A teenager gets wise to Manhattan, and his father, via the city’s architectural ornaments.
Griffin, the narrator of Gill’s debut novel, recalls the year he was 13 years old and navigating the ruins of his parents’ broken marriage. His mother is taking in boarders at their home on 89th Street between Third and Lex to make ends meet, while his father works in antiques restoration. When dad notices Griffin’s ability to squeeze into small spaces, he’s recruited into the dark side of the family business, sneaking into the city’s historic buildings and chipping and sawing off gargoyles and other decorations from facades. The book is set during 1974 and 1975, with the crime-ridden city at the brink of bankruptcy, so the pair’s lawlessness feels like part of the landscape, though Dad insists he’s “liberating” civic treasures from the inevitable wrecking ball. (The novel’s poignant prologue is set in the New Jersey dumping grounds of the ruins of old Penn Station.) Gill, who’s written often on New York’s architectural history, understands buildings from wrought-iron panels to terra cotta sculptures, which makes for some detailed and engaging set pieces, like the pair’s death-defying, dark-of-night effort to remove a gargoyle from the top of the Woolworth Building or Griffin’s exploring the innards of the Statue of Liberty with a romantic interest. But as Griffin looks back on his youth from the present day, his (and Gill’s) nostalgia feels awkwardly stronger for buildings than for loved ones. Dad is purposefully Sphinx-like, but Griffin’s mother, sister, and friends rarely feel like more than incidental figures relative to the novel’s true passion. Even so, the story enlivens in the closing chapters, which set the depths of Dad’s obsession against the arrival of a hurricane, suggesting that our best efforts to save our civic treasures will always have to reckon with nature taking its course.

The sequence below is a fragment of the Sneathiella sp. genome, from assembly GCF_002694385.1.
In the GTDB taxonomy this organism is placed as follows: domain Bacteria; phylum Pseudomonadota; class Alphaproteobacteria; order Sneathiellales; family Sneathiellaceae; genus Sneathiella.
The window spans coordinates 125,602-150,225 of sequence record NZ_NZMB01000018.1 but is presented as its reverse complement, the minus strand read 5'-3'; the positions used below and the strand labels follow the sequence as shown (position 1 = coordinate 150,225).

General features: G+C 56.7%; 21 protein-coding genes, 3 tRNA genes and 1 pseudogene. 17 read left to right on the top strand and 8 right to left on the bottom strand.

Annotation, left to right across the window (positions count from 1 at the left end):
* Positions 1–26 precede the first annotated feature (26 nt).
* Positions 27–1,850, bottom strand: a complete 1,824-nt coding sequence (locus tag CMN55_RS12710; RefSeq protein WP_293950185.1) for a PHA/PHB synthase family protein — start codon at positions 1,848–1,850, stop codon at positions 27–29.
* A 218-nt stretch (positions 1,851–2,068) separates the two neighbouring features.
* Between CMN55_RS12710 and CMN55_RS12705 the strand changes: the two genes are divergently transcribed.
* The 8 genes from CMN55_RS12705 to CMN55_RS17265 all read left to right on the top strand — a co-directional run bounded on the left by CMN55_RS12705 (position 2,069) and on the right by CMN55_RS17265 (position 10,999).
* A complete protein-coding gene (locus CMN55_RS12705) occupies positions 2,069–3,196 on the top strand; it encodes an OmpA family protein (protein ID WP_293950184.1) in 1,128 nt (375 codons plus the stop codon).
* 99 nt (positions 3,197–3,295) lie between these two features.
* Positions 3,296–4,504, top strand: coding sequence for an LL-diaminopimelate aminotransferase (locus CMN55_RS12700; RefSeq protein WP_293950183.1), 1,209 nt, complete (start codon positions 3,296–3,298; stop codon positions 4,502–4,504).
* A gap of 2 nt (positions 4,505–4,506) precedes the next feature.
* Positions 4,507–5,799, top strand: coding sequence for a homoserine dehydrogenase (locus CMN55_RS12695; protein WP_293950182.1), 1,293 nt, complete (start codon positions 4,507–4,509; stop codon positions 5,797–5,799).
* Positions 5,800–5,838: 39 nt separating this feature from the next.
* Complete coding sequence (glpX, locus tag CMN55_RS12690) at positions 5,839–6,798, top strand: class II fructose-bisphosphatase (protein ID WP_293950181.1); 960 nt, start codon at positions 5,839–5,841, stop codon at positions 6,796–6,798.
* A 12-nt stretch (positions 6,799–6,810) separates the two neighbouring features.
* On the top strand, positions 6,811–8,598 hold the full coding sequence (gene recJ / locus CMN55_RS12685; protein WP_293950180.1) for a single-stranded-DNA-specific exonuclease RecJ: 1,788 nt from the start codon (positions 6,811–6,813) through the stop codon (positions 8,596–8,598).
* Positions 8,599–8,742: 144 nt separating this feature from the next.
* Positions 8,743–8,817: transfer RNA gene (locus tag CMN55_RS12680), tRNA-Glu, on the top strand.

A portrait of 1970s New York that’s sturdy if sometimes stiff.